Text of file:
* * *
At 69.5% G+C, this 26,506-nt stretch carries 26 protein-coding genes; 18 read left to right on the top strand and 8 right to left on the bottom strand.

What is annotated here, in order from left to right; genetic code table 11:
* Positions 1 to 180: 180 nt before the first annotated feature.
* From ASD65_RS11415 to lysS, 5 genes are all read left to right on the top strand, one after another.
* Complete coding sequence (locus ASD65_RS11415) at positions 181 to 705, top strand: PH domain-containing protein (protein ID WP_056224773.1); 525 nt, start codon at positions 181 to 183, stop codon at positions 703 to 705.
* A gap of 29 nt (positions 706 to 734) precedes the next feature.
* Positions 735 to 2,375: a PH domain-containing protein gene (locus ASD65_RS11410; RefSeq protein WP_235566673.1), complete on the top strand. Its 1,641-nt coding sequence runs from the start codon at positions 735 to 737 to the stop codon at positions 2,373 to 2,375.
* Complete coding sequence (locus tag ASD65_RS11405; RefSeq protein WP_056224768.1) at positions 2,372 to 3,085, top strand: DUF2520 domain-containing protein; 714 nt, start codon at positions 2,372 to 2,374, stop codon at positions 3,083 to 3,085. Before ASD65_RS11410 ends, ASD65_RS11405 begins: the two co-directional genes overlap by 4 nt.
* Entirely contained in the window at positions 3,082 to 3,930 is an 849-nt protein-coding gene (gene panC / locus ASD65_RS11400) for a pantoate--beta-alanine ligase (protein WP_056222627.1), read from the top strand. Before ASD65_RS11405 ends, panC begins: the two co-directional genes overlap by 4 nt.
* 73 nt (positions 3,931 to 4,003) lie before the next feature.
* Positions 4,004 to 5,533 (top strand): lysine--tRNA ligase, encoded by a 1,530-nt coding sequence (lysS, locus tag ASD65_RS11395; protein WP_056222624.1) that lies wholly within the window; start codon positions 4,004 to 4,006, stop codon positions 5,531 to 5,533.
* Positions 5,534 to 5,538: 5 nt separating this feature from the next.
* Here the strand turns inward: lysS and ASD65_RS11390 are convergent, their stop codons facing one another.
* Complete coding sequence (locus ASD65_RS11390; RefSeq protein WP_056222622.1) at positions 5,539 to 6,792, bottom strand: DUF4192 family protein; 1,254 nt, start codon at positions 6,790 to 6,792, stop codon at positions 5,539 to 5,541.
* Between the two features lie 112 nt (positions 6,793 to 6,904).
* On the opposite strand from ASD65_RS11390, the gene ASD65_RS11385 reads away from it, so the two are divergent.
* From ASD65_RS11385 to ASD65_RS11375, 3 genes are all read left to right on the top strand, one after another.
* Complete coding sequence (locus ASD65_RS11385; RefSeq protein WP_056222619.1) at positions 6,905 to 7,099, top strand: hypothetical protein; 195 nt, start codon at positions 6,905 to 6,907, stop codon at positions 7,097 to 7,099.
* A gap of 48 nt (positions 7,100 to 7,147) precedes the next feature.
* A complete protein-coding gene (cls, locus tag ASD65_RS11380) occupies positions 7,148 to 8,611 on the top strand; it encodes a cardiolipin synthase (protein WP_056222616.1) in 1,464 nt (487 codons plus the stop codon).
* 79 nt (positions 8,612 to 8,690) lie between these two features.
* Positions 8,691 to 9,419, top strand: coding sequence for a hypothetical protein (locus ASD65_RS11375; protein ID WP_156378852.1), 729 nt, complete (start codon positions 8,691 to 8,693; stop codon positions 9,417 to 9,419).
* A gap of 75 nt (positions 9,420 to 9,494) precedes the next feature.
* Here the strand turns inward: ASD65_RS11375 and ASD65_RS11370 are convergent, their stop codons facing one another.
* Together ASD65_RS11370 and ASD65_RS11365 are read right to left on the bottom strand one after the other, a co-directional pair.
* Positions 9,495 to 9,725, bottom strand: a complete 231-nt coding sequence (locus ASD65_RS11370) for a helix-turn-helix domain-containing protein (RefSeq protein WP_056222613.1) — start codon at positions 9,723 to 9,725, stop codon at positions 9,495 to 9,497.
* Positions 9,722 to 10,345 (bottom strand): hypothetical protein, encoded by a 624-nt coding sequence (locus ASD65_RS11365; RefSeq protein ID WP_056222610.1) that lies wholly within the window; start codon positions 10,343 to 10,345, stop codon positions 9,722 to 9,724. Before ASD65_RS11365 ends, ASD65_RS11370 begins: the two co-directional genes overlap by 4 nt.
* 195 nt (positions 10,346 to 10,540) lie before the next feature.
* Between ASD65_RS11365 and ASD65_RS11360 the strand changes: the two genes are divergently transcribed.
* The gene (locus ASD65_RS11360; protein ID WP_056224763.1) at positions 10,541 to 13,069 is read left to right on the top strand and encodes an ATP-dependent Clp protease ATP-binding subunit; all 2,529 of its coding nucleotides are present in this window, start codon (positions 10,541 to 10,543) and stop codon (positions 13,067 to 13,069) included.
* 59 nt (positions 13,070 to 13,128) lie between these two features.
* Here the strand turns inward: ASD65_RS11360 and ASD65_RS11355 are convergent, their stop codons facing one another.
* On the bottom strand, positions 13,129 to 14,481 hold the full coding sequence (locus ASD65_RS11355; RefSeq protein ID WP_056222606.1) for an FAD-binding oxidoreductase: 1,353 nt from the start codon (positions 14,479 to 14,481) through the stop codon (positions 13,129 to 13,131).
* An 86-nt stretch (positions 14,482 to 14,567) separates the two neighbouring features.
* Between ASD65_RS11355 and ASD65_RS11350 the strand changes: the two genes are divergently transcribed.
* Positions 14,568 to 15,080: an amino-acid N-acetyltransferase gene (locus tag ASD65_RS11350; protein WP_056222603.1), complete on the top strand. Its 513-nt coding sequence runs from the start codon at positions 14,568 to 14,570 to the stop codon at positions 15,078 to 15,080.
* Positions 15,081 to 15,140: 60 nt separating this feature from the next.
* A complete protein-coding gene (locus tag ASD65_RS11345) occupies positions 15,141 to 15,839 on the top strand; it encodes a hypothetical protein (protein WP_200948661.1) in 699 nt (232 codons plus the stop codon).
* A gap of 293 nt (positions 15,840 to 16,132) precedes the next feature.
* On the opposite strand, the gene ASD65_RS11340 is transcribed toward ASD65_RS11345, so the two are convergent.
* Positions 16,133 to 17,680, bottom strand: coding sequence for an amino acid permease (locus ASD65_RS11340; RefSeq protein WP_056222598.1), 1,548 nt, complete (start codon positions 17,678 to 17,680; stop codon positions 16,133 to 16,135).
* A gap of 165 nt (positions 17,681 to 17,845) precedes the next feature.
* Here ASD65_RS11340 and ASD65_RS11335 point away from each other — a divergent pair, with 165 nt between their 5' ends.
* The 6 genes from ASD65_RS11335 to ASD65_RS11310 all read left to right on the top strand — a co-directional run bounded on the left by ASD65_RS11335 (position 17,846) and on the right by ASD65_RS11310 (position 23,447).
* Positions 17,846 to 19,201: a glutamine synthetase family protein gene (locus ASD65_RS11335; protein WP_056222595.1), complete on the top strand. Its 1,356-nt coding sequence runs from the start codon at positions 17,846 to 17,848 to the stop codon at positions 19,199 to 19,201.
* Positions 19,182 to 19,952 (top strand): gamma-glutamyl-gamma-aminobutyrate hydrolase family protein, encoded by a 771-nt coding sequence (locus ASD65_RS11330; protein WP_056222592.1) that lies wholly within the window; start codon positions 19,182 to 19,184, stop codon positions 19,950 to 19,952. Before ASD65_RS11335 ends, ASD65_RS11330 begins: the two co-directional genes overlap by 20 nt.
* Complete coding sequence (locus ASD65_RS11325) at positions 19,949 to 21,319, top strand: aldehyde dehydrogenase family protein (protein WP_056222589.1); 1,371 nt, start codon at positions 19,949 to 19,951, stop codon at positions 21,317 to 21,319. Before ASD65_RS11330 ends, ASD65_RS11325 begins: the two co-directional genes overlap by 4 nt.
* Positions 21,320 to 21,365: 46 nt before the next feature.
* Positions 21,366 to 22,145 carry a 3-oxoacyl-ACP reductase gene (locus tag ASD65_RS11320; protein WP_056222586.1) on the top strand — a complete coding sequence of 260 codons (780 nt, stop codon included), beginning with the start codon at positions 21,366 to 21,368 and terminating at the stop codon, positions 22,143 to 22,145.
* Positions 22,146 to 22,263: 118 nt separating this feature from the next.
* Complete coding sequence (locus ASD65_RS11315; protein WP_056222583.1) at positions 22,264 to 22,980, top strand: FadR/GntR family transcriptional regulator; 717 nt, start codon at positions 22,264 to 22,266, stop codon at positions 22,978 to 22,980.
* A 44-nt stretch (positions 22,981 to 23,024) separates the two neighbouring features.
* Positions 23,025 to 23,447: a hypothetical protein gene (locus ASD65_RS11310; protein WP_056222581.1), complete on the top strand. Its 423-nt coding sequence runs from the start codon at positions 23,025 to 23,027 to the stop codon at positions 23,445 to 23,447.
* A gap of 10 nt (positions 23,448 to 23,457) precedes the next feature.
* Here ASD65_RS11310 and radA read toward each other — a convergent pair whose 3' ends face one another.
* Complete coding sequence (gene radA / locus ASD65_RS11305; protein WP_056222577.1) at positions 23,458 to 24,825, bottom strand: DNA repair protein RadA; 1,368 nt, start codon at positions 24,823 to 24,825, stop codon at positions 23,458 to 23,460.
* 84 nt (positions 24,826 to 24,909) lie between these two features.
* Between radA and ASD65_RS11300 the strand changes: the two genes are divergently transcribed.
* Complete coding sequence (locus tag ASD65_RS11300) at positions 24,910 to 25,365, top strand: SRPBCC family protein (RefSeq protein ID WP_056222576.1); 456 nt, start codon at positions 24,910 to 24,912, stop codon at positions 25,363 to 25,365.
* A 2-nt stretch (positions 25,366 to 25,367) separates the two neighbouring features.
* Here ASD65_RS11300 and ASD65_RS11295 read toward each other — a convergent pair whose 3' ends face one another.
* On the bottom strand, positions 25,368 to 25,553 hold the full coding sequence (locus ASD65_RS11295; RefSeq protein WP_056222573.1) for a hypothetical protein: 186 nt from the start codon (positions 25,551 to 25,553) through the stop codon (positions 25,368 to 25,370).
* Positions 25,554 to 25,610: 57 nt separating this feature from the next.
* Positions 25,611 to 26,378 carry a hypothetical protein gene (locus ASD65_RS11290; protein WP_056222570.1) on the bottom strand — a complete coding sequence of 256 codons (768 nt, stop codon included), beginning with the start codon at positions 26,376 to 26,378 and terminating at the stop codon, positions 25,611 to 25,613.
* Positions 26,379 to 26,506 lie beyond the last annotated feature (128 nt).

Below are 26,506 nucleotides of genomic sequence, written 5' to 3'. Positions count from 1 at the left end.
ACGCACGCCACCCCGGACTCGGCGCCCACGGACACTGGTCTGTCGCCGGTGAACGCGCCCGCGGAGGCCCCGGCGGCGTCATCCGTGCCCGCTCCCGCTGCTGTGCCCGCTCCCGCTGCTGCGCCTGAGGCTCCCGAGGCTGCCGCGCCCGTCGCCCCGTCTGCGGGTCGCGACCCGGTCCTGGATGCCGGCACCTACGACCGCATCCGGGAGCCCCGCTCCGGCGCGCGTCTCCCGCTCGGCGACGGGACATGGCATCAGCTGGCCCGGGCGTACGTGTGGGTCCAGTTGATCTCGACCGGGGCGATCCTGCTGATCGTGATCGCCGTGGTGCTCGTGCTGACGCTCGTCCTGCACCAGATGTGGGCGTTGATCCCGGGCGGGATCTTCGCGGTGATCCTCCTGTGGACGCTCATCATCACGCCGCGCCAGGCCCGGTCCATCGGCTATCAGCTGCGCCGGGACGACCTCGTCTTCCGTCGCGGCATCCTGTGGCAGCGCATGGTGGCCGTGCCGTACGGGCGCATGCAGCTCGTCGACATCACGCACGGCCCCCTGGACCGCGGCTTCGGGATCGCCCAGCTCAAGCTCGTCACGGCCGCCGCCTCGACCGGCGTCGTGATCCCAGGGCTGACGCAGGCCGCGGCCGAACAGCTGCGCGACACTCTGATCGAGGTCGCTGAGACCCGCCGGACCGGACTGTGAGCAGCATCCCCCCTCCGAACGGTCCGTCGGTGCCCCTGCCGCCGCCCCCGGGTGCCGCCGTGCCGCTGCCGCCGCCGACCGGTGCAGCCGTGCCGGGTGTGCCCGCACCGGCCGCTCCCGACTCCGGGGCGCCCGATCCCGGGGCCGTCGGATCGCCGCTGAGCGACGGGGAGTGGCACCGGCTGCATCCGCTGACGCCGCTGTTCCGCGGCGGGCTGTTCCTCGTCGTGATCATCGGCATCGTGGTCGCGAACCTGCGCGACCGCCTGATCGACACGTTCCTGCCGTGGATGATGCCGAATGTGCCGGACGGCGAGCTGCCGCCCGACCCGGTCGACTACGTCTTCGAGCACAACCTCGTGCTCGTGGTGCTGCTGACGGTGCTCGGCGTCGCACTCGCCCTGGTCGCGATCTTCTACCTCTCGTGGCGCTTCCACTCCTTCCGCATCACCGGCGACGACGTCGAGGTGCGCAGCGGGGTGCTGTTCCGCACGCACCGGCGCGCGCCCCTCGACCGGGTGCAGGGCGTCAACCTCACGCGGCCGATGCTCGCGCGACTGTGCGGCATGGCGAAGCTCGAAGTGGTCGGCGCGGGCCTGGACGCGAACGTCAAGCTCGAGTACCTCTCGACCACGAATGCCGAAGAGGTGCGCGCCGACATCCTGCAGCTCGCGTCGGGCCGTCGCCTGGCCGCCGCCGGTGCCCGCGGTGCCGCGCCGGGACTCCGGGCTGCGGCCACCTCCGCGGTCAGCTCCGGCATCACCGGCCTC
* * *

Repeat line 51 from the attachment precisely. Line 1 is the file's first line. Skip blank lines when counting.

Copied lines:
* Complete coding sequence (locus ASD65_RS11315; protein WP_056222583.1) at positions 22,264 to 22,980, top strand: FadR/GntR family transcriptional regulator; 717 nt, start codon at positions 22,264 to 22,266, stop codon at positions 22,978 to 22,980.